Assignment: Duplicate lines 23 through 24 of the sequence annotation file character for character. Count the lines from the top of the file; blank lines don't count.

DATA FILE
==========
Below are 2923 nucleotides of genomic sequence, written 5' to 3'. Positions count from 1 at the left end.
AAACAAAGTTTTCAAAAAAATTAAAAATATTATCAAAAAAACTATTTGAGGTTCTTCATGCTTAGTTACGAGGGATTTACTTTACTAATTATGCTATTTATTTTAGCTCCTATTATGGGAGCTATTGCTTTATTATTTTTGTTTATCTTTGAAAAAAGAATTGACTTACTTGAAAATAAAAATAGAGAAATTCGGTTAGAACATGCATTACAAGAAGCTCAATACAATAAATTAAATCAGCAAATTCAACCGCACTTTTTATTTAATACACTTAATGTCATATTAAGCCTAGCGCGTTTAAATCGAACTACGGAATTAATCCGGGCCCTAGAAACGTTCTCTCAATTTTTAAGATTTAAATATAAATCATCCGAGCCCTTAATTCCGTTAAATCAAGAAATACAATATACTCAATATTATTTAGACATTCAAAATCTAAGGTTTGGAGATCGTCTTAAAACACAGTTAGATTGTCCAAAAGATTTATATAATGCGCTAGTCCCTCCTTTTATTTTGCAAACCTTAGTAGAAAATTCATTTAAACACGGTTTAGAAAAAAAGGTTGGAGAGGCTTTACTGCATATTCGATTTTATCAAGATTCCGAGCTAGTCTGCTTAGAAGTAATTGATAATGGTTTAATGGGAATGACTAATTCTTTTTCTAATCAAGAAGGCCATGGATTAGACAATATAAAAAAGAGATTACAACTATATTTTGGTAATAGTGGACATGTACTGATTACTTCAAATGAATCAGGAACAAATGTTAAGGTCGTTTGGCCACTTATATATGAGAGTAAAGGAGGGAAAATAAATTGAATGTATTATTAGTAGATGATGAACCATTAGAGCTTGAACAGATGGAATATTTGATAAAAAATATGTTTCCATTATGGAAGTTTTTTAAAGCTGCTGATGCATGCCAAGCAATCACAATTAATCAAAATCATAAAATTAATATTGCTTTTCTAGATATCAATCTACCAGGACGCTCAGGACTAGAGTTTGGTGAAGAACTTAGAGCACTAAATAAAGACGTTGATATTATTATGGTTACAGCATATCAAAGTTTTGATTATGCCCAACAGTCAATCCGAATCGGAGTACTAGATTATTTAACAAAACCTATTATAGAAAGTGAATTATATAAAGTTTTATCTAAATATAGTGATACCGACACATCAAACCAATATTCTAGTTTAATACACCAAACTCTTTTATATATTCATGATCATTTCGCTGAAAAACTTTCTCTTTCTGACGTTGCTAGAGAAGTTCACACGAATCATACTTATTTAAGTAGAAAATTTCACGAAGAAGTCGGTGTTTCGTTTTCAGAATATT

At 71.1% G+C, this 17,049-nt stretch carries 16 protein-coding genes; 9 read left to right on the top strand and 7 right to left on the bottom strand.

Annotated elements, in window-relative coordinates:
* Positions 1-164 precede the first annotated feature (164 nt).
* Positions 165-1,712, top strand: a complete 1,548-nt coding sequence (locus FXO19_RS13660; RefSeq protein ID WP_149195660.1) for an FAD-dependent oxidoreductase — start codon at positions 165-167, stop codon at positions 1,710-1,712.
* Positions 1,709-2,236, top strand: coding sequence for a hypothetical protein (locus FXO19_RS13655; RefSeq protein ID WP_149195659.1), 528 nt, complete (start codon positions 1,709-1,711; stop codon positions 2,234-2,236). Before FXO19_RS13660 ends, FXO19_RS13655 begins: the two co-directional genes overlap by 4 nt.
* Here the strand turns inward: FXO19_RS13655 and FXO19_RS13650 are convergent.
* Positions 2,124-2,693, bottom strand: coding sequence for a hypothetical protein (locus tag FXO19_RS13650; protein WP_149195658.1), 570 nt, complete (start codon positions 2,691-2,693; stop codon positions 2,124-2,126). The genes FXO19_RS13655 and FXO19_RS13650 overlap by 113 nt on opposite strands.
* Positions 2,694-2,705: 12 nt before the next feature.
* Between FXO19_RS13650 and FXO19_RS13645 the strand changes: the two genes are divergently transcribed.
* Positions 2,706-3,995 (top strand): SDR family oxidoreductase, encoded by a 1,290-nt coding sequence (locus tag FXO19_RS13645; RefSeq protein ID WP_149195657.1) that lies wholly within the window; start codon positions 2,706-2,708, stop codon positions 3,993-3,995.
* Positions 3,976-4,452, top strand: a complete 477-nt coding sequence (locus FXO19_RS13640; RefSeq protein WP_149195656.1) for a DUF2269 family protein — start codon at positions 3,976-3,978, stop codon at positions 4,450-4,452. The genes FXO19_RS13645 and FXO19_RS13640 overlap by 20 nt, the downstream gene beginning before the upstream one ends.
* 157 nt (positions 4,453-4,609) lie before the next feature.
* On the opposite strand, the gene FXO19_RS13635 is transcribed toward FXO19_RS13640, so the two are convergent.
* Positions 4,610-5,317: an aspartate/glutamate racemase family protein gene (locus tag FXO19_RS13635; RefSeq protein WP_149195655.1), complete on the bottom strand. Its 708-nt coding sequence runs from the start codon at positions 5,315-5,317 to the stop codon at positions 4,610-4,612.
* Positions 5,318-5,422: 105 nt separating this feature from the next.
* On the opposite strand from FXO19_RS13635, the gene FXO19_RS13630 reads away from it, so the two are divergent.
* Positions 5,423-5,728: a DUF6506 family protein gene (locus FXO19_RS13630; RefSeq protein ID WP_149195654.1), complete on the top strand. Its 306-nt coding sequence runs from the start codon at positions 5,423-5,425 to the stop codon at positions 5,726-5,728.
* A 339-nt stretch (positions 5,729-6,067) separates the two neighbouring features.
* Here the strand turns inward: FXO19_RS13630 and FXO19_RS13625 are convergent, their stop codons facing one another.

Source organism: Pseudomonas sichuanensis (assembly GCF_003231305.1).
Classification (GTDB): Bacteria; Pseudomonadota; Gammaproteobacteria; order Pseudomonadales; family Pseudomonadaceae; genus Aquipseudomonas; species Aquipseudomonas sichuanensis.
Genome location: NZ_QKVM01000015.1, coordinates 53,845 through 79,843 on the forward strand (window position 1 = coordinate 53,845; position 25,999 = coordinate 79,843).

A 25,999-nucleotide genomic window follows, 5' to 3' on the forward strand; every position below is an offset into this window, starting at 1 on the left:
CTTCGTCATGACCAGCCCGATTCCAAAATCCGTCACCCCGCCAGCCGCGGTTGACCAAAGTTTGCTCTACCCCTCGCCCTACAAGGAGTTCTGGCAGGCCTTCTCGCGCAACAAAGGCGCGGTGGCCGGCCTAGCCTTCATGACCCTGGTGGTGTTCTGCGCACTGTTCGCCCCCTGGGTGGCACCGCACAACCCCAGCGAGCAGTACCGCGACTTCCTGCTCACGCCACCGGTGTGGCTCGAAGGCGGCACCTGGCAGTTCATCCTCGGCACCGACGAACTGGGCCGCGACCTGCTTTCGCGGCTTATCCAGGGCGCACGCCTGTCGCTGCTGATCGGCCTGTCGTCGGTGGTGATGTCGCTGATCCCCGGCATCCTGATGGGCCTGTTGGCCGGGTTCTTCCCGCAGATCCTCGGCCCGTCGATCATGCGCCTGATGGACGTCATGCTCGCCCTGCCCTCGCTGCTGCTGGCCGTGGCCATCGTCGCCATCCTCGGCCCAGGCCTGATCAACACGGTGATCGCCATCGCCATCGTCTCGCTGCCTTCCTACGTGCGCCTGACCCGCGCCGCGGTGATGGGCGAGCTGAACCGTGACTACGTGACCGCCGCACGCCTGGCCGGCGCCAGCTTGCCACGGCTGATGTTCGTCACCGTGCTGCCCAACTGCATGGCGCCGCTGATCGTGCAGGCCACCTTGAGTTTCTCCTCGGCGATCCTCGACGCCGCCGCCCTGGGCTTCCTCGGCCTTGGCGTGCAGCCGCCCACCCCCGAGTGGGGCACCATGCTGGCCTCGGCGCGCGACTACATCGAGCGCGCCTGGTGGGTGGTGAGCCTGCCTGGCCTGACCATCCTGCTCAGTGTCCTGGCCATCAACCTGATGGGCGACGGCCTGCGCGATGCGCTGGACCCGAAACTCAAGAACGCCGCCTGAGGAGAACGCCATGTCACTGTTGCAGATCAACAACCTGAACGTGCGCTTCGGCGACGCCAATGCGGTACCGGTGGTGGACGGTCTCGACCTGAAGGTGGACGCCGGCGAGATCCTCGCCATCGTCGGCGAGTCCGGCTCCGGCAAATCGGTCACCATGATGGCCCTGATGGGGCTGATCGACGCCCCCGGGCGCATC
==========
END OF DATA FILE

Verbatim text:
Classification (GTDB): Bacteria; Pseudomonadota; Gammaproteobacteria; order Pseudomonadales; family Pseudomonadaceae; genus Aquipseudomonas; species Aquipseudomonas sichuanensis.
Genome location: NZ_QKVM01000015.1, coordinates 53,845 through 79,843 on the forward strand (window position 1 = coordinate 53,845; position 25,999 = coordinate 79,843).